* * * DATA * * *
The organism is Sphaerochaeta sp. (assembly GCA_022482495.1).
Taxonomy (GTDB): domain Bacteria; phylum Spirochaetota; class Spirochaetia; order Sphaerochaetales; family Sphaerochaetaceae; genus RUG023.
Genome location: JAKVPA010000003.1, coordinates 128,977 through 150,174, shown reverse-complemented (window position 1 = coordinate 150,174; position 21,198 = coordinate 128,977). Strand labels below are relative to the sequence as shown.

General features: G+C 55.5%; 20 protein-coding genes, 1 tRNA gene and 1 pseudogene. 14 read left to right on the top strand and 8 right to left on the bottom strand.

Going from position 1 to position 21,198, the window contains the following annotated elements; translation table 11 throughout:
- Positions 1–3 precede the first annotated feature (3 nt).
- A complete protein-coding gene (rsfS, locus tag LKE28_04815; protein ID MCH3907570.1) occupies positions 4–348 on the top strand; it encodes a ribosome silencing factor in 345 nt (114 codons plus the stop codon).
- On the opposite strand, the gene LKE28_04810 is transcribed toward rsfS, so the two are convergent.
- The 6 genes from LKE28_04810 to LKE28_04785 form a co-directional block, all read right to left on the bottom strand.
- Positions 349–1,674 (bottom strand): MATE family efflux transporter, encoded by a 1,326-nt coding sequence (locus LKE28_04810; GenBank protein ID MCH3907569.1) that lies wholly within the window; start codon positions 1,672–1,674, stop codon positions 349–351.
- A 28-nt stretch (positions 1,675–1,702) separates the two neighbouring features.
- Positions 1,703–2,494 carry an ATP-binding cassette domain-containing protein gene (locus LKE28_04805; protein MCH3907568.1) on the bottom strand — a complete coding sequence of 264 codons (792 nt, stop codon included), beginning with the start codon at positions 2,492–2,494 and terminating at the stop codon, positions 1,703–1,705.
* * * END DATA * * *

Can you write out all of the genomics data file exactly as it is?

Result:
The organism is Sphaerochaeta sp. (assembly GCA_022482495.1).
Taxonomy (GTDB): domain Bacteria; phylum Spirochaetota; class Spirochaetia; order Sphaerochaetales; family Sphaerochaetaceae; genus RUG023.
Genome location: JAKVPA010000003.1, coordinates 128,977 through 150,174, shown reverse-complemented (window position 1 = coordinate 150,174; position 21,198 = coordinate 128,977). Strand labels below are relative to the sequence as shown.

General features: G+C 55.5%; 20 protein-coding genes, 1 tRNA gene and 1 pseudogene. 14 read left to right on the top strand and 8 right to left on the bottom strand.

Going from position 1 to position 21,198, the window contains the following annotated elements; translation table 11 throughout:
- Positions 1–3 precede the first annotated feature (3 nt).
- A complete protein-coding gene (rsfS, locus tag LKE28_04815; protein ID MCH3907570.1) occupies positions 4–348 on the top strand; it encodes a ribosome silencing factor in 345 nt (114 codons plus the stop codon).
- On the opposite strand, the gene LKE28_04810 is transcribed toward rsfS, so the two are convergent.
- The 6 genes from LKE28_04810 to LKE28_04785 form a co-directional block, all read right to left on the bottom strand.
- Positions 349–1,674 (bottom strand): MATE family efflux transporter, encoded by a 1,326-nt coding sequence (locus LKE28_04810; GenBank protein ID MCH3907569.1) that lies wholly within the window; start codon positions 1,672–1,674, stop codon positions 349–351.
- A 28-nt stretch (positions 1,675–1,702) separates the two neighbouring features.
- Positions 1,703–2,494 carry an ATP-binding cassette domain-containing protein gene (locus LKE28_04805; protein MCH3907568.1) on the bottom strand — a complete coding sequence of 264 codons (792 nt, stop codon included), beginning with the start codon at positions 2,492–2,494 and terminating at the stop codon, positions 1,703–1,705.